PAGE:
Constructing new models to predict superconductivity

DIPC Seminars

Julia Contreras-García
CNRS-Sorbonne Université
Donostia International Physics Center (In person seminar)
Xabier López
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Constructing new models to predict superconductivity

Constructing new models to predict superconductivity A room temperature superconductor is probably the most desired system in solid state physics. So far, the greatest advances, cuprates, pnictides and number of others were obtained in a serendipitous way. As there is no clear theory for these superconductors, it is difficult to predict where progress will be made. In contrast the Bardeen-Cooper-
Schrieffer (BCS) theory gives a clear guide for achieving high Tc, and hydrogen seems to be a main clue. Within this approach, the recently reported superconductivity at 190 K in compressed H2S [1] has been arguably the biggest discovery in the field since the superconducting cuprates nearly 30 years ago. However, a microscopic understanding of why this particular material features such a strong coupling is still missing. We have recently shown that the underlying chemical structure and bonding need to be characterized for a good comprehension of the chemical composition- superconductivity relation. We have constructed simple metal and BCS models showing that the Electron Localization Function [2] can be used to define a quantity called the networking value, which should provide insight into the superconducting activity. By analyzing through DFT calculations the structural and electronic properties of nearly 200 compounds predicted to be superconductors in the literature, we have shown that the net-working value correlates well with the predicted critical temperature, much better than any other descriptor analyzed thus far. And this, for all bonding types [3]. With this in hand, we have developed a new code to automatize a cheap prediction of Tc. However, binary compounds offer high Tc at high pressures, more complex compounds are needed to lower the working pressures. We are now expanding the model to understand ternary compounds. We hope that these developments will open the possibility for a real high-throughput screening of new potential low pressure high critical temperature superconductors and, at the same time, sets clear paths for chemically engineering better superconductors.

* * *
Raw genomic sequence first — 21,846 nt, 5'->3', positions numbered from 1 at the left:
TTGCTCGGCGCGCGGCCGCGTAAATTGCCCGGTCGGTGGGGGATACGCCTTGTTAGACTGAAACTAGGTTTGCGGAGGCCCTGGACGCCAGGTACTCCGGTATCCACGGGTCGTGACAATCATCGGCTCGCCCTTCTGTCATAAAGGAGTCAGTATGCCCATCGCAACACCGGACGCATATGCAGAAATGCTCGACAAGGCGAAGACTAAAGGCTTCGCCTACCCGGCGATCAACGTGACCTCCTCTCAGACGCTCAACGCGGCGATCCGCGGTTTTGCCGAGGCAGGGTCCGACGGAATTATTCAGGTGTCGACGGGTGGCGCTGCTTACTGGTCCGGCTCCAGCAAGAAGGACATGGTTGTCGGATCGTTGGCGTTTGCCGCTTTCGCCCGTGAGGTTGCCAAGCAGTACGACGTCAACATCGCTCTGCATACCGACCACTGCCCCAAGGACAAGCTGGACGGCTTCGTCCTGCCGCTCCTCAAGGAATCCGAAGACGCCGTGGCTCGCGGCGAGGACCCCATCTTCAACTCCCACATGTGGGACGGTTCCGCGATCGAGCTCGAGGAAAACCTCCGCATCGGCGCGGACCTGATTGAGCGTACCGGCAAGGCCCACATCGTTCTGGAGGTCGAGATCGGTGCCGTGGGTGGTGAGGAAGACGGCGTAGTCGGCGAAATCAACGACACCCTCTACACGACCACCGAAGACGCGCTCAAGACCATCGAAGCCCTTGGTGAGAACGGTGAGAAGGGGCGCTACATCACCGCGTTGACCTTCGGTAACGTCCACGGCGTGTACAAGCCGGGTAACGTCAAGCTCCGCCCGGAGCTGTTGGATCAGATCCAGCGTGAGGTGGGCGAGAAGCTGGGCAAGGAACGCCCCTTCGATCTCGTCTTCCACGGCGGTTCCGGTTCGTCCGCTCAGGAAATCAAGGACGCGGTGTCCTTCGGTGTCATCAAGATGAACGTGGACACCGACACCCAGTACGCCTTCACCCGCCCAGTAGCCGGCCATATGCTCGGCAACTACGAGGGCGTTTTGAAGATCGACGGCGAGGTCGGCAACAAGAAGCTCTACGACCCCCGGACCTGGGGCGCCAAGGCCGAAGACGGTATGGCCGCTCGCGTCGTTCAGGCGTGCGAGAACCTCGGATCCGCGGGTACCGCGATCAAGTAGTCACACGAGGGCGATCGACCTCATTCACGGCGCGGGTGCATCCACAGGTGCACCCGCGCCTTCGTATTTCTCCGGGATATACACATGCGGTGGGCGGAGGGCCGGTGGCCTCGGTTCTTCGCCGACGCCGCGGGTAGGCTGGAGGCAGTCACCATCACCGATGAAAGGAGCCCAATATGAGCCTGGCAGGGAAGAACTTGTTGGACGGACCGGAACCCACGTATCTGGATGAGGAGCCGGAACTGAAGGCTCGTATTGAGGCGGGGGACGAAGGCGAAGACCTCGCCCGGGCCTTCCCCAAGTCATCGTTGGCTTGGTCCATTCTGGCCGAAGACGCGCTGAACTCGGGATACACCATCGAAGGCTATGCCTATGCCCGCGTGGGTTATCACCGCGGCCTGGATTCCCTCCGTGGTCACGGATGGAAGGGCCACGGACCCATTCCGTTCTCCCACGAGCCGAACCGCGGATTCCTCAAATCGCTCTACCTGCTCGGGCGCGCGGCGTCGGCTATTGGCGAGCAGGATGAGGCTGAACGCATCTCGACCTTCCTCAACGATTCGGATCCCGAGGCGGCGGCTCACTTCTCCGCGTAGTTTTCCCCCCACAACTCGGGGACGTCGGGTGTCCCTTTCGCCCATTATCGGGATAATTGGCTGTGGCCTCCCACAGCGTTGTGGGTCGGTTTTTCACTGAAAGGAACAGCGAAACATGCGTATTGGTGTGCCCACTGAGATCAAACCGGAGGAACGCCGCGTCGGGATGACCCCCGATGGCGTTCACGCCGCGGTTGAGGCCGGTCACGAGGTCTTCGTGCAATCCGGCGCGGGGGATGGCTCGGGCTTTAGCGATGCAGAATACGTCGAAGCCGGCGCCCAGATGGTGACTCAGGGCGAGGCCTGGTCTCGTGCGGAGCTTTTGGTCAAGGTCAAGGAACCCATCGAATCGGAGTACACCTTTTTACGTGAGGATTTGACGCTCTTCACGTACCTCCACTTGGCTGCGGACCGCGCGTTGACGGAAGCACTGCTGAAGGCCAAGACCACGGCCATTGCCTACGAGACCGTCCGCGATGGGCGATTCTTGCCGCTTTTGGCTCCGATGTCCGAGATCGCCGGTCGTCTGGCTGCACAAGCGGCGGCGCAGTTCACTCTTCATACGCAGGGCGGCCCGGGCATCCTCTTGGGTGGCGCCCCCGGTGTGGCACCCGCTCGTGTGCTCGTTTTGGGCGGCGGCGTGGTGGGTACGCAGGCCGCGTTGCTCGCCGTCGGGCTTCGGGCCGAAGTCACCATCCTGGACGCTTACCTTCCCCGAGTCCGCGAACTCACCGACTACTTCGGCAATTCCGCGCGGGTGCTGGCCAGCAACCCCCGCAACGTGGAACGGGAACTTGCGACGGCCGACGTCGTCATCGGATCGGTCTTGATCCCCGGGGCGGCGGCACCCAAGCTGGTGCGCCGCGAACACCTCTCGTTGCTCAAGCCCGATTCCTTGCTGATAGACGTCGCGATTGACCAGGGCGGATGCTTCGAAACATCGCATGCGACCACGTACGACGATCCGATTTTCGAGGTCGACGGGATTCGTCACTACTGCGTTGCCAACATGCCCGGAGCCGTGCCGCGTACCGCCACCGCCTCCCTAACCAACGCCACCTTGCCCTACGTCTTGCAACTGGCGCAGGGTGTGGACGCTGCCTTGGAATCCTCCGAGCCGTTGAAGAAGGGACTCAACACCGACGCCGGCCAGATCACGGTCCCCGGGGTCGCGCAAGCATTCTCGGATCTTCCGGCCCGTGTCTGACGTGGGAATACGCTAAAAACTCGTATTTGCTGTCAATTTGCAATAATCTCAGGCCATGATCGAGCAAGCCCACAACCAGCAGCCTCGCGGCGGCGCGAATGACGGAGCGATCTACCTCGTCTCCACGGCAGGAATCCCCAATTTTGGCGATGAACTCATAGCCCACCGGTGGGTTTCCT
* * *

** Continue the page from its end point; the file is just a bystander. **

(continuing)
[1] A. P. Drozdov, M. I. Eremets, I. A. Troyan, V. Ksenofontov, and S. I. Shylin. Conventional superconductivity at 203 kelvin at high pressures in the sulfur hydride system. Nature 2015, 525, 73
[2] A. D. Becke and K. E. Edgecombe. A simple measure of electron localization in atomic and molecular systems. The Journal of Chemical Physics 1990, 92, 5397
[3] F. Belli, T. Novoa, J. Contreras-Garcia and I. Errea, Strong correlation between electronic bonding network and critical temperature in hydrogen-based superconductors. Natur. Comm. 2021, 12, 5381
[4] M. E. di Mauro, B. Braïda, I. Errea, T. Novoa, J. Contreras-García. Molecularity: a fast and efficient crite-rion for probing superconductivity.